Recently, I was able to participate in a group effort to transcribe another amazing solo saxophone performance by Chris Potter. This time it was Cherokee done in 10 keys over almost 13 minutes.
Steve Neff was one of the key contributors and describes how the effort came about on his blog.
My contribution was chorus 5, spanning pages 11-12 below. Big thanks to all who were involved in the effort, especially Steve. Due to a family emergency, I threw two pages of rough notes and rhythms over to him in email and he was able to proofread and combine with the rest of the choruses.
Although these solos are amazingly complicated, they aren’t as hard to transcribe as you’d think. Chris is such a clean player that the lack of rhythm section makes it easy to hear each and every pitch if you slow it down enough. The hard part is taking those pitches and making them into something readable. Since there is no frame of reference for time, you have to make a lot of subjective judgment calls.
I’m mirroring the finished work below for ease of viewing on the web. And no, I won’t be posting my own video of me playing along because this is way above my skill level at full speed!
Even though I’m a saxophonist, I’ve always been drawn to Jaco Pastorius’ music, especially his solo bass work. Fortunately, there are many recordings of this work, but this track is perhaps the most famous (and rightly so). And it’s certainly my favorite.
Many of his solo performances involved looping and other effects, but not this track. It’s just beautifully written, with intricate harmonies and rhythms. It occurred to me one day as I was listening to it that Jaco made all of this amazing music with just four strings. Four voices. What would it sound like to perform this piece on four different instruments?
So I set out to arrange it for SATB saxophone quartet. The arrangement process was pretty straightforward. I didn’t add or remove anything from Jaco’s performance. I just de-constructed it into four distinct parts. I slowed parts of it down considerably to let the harmonies breathe more, and make it more playable. I also made the creative choice to dictate the length of the many fermattas through the use of held notes and time signature changes where needed. This reduces the need for conducting.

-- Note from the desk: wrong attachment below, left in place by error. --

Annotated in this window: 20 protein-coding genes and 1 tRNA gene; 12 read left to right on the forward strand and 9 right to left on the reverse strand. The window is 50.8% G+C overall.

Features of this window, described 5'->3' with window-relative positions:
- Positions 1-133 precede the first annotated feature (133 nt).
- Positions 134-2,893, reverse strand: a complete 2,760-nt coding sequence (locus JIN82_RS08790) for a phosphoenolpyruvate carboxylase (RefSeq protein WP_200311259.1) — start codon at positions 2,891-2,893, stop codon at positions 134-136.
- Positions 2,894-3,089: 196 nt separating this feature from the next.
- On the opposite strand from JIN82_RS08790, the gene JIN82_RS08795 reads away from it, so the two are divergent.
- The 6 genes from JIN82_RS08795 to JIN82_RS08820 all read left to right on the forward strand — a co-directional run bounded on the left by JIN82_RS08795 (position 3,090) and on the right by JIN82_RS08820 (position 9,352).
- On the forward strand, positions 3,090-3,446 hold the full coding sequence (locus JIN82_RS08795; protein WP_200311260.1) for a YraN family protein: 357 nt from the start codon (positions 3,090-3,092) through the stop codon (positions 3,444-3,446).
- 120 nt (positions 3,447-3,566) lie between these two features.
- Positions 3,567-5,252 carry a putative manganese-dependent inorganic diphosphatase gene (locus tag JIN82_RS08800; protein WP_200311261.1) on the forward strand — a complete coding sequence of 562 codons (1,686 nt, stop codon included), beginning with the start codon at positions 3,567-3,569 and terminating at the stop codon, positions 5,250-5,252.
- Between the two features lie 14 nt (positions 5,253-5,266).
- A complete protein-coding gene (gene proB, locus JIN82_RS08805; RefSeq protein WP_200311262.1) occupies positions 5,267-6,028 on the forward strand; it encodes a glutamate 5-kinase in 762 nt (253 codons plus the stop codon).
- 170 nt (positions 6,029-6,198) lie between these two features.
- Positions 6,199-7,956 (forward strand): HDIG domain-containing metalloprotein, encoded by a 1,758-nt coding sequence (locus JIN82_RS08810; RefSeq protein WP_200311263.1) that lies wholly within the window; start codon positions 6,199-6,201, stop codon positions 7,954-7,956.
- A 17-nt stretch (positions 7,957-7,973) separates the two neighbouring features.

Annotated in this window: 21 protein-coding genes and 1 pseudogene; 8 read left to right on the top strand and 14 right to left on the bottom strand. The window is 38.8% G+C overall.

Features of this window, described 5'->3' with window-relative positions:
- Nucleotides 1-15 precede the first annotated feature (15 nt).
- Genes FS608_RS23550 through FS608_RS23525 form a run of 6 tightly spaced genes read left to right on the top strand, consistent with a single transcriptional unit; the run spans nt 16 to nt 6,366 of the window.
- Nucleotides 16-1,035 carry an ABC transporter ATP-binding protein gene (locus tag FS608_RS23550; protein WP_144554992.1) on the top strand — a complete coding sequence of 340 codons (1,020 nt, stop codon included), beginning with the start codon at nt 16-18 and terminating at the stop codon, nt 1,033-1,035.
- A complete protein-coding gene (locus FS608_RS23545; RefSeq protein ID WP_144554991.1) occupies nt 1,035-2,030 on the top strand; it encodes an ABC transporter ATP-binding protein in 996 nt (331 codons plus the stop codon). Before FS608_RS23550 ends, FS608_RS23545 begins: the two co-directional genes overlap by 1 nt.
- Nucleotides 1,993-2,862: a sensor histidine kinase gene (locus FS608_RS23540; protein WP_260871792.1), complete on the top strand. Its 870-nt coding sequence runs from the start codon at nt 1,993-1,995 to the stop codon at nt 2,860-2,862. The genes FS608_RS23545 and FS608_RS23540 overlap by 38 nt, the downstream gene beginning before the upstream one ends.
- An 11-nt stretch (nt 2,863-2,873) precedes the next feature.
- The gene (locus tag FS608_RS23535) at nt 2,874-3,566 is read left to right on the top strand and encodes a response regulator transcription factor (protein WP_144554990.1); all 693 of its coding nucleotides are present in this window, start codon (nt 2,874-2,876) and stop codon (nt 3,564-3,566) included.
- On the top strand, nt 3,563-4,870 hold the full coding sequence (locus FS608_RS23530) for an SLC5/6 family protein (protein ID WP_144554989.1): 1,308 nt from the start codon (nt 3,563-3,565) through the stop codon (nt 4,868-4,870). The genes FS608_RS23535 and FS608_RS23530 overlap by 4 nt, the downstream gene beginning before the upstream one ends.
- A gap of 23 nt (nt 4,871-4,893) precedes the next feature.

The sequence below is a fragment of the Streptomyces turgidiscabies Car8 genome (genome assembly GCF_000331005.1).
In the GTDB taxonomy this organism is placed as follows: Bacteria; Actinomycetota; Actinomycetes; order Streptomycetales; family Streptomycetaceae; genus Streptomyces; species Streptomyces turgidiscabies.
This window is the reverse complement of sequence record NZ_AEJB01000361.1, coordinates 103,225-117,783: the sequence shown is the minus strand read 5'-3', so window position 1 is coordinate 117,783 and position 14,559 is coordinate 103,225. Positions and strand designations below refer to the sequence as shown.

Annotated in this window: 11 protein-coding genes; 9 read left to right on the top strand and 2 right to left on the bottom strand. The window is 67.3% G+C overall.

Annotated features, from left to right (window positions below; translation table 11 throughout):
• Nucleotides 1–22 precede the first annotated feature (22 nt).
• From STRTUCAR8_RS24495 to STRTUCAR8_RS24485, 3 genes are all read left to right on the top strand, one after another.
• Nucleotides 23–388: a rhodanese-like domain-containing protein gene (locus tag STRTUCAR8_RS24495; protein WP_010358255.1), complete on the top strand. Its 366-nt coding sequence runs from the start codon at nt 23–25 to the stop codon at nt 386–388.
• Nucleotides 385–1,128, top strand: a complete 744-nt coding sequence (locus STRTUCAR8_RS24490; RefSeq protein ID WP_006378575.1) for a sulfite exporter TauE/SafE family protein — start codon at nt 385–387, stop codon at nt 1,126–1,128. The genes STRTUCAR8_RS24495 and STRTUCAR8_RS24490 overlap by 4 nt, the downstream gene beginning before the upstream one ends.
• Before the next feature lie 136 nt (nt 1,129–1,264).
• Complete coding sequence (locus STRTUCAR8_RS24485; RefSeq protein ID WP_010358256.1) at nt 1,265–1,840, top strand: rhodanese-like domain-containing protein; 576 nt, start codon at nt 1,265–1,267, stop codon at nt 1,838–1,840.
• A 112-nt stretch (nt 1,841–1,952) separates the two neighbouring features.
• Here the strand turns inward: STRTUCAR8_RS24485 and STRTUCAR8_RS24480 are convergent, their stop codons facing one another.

It also allowed me to put together a click track so I could perform all four parts myself. This was no small feat. I’ve played the piece with a live quartet, and it’s very difficult to play (especially the alto and bari parts). The rhythms have to be perfect, and you have to work hard to both pay attention to, and ignore the other players at the same time!
The result is the video below. Although I don’t normally like to do this, I did make some edits to fix some of the bigger mistakes that I made. My goal was to represent the arrangement in the best light that I could.
The piece is so beautiful and it truly defies classification – is it Jazz? Classical? Other? I think that it would be a great choice for a recital piece, or for any small ensemble performance.
The PDF contains the score with the four transposed parts. Feel free to contact me if you want copies of the parts themselves, or if you’d like it re-arranged for different instruments.
If you end up performing it, send me a video, I’d love to hear it!
Tenor Sax! I’ve done a ton of killer Tenor transcriptions, but the problem is, 99% are filled with altissimo passages that I can’t pull off. Tenor is the horn that I have the fewest number of hours on (by a huge margin), and my altissimo chops just aren’t there. But this solo doesn’t have any (which is actually surprising for Alexey since he has monster high chops).
Alexey is a local Seattle guy, but he’s a world-class sax player. I’ve played alongside him in Doctorfunk for over ten years and it’s a real treat hearing him solo night after night. This solo is a typical example of his playing – very technical, but clean and fluid. Great harmonic ideas – nothing too outside, but nice use of chord extensions and intervals to provide color.
Since this CD is hard to find, I’m providing a YouTube link as well.